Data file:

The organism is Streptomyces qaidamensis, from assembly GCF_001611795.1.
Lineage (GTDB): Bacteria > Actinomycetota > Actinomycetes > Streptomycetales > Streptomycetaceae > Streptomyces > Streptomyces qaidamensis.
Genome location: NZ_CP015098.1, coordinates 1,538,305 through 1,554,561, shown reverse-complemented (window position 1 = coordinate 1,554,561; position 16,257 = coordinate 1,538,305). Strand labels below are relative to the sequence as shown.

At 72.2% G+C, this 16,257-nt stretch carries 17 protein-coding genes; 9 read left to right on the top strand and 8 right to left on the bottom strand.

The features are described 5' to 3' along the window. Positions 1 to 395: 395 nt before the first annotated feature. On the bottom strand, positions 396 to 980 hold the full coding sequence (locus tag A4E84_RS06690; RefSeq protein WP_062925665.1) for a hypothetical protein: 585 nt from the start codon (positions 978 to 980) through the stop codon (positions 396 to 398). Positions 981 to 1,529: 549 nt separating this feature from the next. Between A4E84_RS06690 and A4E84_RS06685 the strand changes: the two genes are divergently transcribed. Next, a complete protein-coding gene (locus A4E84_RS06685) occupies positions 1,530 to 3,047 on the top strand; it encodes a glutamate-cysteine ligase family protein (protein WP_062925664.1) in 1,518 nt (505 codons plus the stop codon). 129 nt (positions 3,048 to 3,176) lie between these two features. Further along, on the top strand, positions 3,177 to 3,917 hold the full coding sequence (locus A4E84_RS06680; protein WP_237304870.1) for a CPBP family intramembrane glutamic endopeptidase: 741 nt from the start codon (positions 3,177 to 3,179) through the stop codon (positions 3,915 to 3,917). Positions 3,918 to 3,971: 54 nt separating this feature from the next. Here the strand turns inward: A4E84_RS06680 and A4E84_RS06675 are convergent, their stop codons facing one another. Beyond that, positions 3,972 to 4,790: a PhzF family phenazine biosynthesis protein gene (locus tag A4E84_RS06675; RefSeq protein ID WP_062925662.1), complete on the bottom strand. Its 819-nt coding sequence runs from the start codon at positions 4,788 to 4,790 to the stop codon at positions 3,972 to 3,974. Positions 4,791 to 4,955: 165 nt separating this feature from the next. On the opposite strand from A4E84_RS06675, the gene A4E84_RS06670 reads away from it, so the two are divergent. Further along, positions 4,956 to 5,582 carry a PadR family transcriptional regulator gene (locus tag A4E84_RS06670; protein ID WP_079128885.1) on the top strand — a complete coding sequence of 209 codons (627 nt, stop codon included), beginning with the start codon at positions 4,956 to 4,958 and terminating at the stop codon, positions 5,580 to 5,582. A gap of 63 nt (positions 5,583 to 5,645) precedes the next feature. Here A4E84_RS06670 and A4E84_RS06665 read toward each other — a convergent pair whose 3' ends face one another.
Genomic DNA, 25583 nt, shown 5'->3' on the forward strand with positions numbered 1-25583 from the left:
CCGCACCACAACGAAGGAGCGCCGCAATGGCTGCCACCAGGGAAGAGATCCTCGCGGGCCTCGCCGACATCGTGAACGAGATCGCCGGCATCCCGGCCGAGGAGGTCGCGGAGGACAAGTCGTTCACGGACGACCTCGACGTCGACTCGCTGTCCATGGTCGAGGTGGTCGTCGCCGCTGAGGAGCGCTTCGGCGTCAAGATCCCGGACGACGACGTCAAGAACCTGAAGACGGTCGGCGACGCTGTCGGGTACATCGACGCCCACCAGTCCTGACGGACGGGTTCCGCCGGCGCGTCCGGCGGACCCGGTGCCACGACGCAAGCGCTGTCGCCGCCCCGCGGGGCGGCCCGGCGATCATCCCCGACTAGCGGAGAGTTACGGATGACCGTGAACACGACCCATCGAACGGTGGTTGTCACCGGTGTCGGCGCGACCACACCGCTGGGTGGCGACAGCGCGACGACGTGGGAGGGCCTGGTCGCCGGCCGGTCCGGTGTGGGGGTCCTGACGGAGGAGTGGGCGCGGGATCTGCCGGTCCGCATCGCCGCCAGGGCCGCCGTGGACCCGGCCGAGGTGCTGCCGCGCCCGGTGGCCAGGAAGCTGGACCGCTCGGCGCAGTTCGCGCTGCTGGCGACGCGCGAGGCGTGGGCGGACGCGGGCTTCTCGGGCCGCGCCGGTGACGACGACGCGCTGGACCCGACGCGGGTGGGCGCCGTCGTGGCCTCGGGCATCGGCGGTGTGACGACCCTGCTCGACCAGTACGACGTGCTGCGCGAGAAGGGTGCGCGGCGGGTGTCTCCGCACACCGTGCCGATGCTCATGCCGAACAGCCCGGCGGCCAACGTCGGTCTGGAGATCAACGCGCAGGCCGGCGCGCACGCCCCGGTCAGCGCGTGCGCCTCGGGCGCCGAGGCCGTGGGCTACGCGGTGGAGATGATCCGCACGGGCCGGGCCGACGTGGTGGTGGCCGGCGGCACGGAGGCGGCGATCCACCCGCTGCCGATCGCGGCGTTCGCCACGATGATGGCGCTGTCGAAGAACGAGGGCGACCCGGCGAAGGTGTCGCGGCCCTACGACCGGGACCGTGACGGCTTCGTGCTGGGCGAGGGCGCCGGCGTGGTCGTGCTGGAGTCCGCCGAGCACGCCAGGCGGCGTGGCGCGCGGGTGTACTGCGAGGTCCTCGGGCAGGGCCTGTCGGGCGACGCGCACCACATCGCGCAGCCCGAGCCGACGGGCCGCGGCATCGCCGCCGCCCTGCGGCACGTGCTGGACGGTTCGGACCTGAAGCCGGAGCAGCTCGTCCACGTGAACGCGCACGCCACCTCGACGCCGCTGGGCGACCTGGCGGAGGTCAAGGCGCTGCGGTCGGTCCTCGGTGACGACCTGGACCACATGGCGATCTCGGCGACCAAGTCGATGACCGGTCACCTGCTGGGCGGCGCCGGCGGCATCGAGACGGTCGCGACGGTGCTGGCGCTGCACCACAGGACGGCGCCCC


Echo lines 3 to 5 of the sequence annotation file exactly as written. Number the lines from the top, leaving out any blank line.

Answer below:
Genome location: NZ_CP015098.1, coordinates 1,538,305 through 1,554,561, shown reverse-complemented (window position 1 = coordinate 1,554,561; position 16,257 = coordinate 1,538,305). Strand labels below are relative to the sequence as shown.

At 72.2% G+C, this 16,257-nt stretch carries 17 protein-coding genes; 9 read left to right on the top strand and 8 right to left on the bottom strand.

The features are described 5' to 3' along the window. Positions 1 to 395: 395 nt before the first annotated feature. On the bottom strand, positions 396 to 980 hold the full coding sequence (locus tag A4E84_RS06690; RefSeq protein WP_062925665.1) for a hypothetical protein: 585 nt from the start codon (positions 978 to 980) through the stop codon (positions 396 to 398). Positions 981 to 1,529: 549 nt separating this feature from the next. Between A4E84_RS06690 and A4E84_RS06685 the strand changes: the two genes are divergently transcribed. Next, a complete protein-coding gene (locus A4E84_RS06685) occupies positions 1,530 to 3,047 on the top strand; it encodes a glutamate-cysteine ligase family protein (protein WP_062925664.1) in 1,518 nt (505 codons plus the stop codon). 129 nt (positions 3,048 to 3,176) lie between these two features. Further along, on the top strand, positions 3,177 to 3,917 hold the full coding sequence (locus A4E84_RS06680; protein WP_237304870.1) for a CPBP family intramembrane glutamic endopeptidase: 741 nt from the start codon (positions 3,177 to 3,179) through the stop codon (positions 3,915 to 3,917). Positions 3,918 to 3,971: 54 nt separating this feature from the next. Here the strand turns inward: A4E84_RS06680 and A4E84_RS06675 are convergent, their stop codons facing one another. Beyond that, positions 3,972 to 4,790: a PhzF family phenazine biosynthesis protein gene (locus tag A4E84_RS06675; RefSeq protein ID WP_062925662.1), complete on the bottom strand. Its 819-nt coding sequence runs from the start codon at positions 4,788 to 4,790 to the stop codon at positions 3,972 to 3,974. Positions 4,791 to 4,955: 165 nt separating this feature from the next. On the opposite strand from A4E84_RS06675, the gene A4E84_RS06670 reads away from it, so the two are divergent. Further along, positions 4,956 to 5,582 carry a PadR family transcriptional regulator gene (locus tag A4E84_RS06670; protein ID WP_079128885.1) on the top strand — a complete coding sequence of 209 codons (627 nt, stop codon included), beginning with the start codon at positions 4,956 to 4,958 and terminating at the stop codon, positions 5,580 to 5,582. A gap of 63 nt (positions 5,583 to 5,645) precedes the next feature. Here A4E84_RS06670 and A4E84_RS06665 read toward each other — a convergent pair whose 3' ends face one another.